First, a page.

Some years ago, I was reading through the Old Testament and came to a short section in the Prophet Haggai that stumped me. So, while on a hike, I began meditating on the passage asking the Lord to show me what it means.
Haggai was writing to the Jewish exiles who had been allowed by King Cyrus to return to Jerusalem to rebuild the temple. But things were not going well.
Here’s the passage I’m referring to:
“This is what the Lord of Heaven’s Armies says. Ask the priests this question about the law: ‘If one of you is carrying some meat from a holy sacrifice in his robes and his robe happens to brush against some bread or stew, wine or olive oil, or any other kind of food, will it also become holy?’”
The priests replied, “No.”
Then Haggai asked, “If someone becomes ceremonially unclean by touching a dead person and then touches any of these foods, will the food be defiled?”
And the priests answered, “Yes.”
Then Haggai responded, “That is how it is with this people and this nation, says the Lord. Everything they do and everything they offer is defiled by their sin.” – Haggai 2:11-14 NLT
This passage may seem unusual to us, but the Lord was using an analogy from the Jewish Law to make a point about the way they were living. While meditating on this passage, I realized that the Lord was talking about “compartmentalizing” one’s life.
When we compartmentalize our lives, we define our lives by various compartments: a spiritual compartment in which we cultivate our relationship with the Lord; a work compartment; a family compartment; a friends compartment; a leisure compartment, etc.
The problem with compartmentalizing our lives is that we conduct ourselves by different standards in each compartment. But we also assume that by maintaining a spiritual compartment it somehow makes our whole life “holy” despite the discrepancies in other areas of our lives. This is what the Jews were doing in Jerusalem at the time of Haggai. And the Lord was telling His listeners that being “holy” in one area of their lives did not render the other areas holy.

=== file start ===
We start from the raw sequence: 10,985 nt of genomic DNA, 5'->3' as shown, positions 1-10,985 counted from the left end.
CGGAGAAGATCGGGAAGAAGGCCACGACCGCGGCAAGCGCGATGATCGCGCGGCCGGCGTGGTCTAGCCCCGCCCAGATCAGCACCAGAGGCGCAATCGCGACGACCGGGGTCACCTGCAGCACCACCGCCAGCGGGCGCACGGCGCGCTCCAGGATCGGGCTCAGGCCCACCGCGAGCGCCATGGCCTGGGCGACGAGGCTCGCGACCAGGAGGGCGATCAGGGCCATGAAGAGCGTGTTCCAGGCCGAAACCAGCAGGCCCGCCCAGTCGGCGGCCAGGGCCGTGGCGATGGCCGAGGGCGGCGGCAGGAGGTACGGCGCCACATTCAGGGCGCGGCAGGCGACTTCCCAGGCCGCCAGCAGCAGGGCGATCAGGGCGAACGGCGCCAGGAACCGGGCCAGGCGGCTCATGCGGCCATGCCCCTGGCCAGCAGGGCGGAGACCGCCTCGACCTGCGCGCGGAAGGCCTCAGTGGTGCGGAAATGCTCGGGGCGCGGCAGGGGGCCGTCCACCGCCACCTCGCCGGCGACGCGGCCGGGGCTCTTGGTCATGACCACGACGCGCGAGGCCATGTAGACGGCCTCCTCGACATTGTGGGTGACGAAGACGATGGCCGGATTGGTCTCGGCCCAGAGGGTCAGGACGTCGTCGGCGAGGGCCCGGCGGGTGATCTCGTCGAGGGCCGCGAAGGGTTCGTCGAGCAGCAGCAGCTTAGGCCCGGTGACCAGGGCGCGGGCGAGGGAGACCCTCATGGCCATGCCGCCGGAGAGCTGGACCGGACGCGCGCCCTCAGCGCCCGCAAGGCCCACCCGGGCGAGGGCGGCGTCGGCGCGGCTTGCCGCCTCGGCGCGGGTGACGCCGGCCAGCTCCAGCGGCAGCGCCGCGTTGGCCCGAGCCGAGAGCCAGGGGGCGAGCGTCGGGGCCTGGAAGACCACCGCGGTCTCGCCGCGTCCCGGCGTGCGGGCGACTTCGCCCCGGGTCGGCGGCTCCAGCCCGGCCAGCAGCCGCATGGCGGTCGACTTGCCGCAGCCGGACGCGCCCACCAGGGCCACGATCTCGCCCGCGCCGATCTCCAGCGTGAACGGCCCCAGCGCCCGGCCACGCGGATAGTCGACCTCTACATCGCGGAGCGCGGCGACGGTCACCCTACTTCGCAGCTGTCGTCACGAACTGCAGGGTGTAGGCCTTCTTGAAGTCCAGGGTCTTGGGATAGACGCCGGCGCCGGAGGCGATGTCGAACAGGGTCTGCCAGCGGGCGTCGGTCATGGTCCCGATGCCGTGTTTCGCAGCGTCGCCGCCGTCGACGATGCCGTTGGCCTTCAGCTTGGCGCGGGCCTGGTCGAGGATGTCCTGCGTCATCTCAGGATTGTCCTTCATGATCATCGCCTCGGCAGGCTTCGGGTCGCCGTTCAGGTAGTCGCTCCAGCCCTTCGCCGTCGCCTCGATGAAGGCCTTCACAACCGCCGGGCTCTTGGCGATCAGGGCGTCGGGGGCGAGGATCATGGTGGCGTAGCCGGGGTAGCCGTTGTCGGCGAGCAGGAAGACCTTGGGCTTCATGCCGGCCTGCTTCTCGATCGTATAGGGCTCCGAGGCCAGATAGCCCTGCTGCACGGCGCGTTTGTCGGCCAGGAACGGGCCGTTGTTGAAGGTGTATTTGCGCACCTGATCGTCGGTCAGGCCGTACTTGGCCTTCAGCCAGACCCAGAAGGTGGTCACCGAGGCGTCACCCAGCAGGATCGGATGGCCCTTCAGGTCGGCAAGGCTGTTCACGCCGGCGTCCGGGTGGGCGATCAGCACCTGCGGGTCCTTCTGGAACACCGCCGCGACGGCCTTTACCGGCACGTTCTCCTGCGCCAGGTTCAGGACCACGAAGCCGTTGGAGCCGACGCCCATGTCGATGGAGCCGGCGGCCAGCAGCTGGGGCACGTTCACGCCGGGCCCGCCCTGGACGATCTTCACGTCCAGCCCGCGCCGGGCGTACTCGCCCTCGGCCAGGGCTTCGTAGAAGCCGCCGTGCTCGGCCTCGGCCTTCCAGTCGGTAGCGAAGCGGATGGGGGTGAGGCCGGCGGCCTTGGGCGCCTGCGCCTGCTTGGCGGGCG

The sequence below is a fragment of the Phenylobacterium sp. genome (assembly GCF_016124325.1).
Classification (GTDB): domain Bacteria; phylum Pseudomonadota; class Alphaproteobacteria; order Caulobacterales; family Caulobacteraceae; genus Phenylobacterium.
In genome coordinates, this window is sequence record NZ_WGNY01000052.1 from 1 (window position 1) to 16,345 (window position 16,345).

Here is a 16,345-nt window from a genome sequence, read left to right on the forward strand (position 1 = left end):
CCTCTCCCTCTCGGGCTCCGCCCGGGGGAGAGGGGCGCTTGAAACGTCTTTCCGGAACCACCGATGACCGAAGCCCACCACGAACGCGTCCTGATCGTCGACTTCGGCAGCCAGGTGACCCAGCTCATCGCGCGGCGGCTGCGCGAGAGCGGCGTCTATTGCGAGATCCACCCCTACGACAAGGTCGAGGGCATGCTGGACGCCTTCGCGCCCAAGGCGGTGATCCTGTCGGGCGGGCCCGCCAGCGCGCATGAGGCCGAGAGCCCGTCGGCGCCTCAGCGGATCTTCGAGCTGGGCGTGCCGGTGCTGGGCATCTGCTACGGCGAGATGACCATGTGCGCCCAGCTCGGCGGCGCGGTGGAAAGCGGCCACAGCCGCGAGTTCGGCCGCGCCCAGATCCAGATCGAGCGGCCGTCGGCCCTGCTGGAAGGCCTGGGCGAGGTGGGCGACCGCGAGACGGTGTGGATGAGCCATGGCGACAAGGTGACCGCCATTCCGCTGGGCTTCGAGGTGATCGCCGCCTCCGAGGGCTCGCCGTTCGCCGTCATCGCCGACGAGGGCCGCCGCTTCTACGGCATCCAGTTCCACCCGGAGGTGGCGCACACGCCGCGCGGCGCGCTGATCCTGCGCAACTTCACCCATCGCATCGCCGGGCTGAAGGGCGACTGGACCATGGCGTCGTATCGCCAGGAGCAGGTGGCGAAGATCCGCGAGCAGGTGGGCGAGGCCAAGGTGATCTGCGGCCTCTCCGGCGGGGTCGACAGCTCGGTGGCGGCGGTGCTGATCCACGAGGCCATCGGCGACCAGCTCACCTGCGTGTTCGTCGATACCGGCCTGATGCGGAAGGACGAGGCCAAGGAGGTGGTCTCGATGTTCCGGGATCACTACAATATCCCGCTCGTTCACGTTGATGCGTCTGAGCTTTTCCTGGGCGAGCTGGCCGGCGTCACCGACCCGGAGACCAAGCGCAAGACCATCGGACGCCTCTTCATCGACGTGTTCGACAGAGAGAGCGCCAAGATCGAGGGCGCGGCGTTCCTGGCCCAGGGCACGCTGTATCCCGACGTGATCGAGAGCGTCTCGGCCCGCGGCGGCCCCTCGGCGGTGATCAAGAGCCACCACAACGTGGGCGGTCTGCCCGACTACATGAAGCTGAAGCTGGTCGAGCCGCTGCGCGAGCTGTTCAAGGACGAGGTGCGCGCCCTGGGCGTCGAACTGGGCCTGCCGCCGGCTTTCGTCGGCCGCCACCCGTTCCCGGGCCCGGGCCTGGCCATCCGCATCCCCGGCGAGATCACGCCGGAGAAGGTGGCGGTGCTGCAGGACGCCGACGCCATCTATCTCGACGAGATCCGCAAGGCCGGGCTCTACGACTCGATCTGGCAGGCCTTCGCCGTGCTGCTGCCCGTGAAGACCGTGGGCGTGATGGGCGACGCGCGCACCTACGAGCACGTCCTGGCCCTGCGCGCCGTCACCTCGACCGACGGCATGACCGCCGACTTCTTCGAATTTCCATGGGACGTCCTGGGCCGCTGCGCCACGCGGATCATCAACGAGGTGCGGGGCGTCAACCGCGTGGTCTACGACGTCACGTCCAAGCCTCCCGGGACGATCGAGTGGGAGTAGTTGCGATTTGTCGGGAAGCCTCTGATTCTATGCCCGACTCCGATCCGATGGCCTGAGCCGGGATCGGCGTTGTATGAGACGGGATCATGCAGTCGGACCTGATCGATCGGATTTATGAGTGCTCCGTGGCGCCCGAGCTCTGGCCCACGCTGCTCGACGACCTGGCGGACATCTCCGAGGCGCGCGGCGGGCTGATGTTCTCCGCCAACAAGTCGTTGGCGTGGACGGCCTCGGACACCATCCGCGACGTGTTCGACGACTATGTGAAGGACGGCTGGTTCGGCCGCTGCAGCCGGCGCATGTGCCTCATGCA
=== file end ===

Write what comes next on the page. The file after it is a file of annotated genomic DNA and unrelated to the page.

Then, the Lord asked the second question, which simply exposes the same truth from a different angle. With His second question, the Lord was telling them that by living in an unholy manner in other areas of their lives it was spoiling or defiling their whole life.
The point the Lord was making back then is just as relevant for us today. He wants us to live our lives with integrity. That is, what we say and do in public or in private in any area of our life should be consistent with the holy life that He wants us to live. Another way to say it is that if we continue to practice sin in any area of our lives, it spoils our whole life.
By way of another analogy, if a pound of ground beef spoils, we don’t cut off a corner of it and declare the rest edible. The whole pound is spoiled. Nor would we mix that rancid pound of ground beef with a good pound of ground beef and call the whole thing good. Doing so would render the whole two pounds spoiled. So it is with sin in our lives.
This is why we need to abide in or remain in Christ all the time wherever we are and whatever we’re doing. We desperately need His transforming power in our lives. Jesus said, “I am the vine; you are the branches. If you remain in Me and I in you, you will bear much fruit, apart from Me you can do nothing.” (John 15:5)
Let’s seek to give our whole selves to the Lord, living our lives as a whole rather than in compartments. Let’s devote every aspect of our lives to Him and seek to live for Him and glorify Him in all we say and do.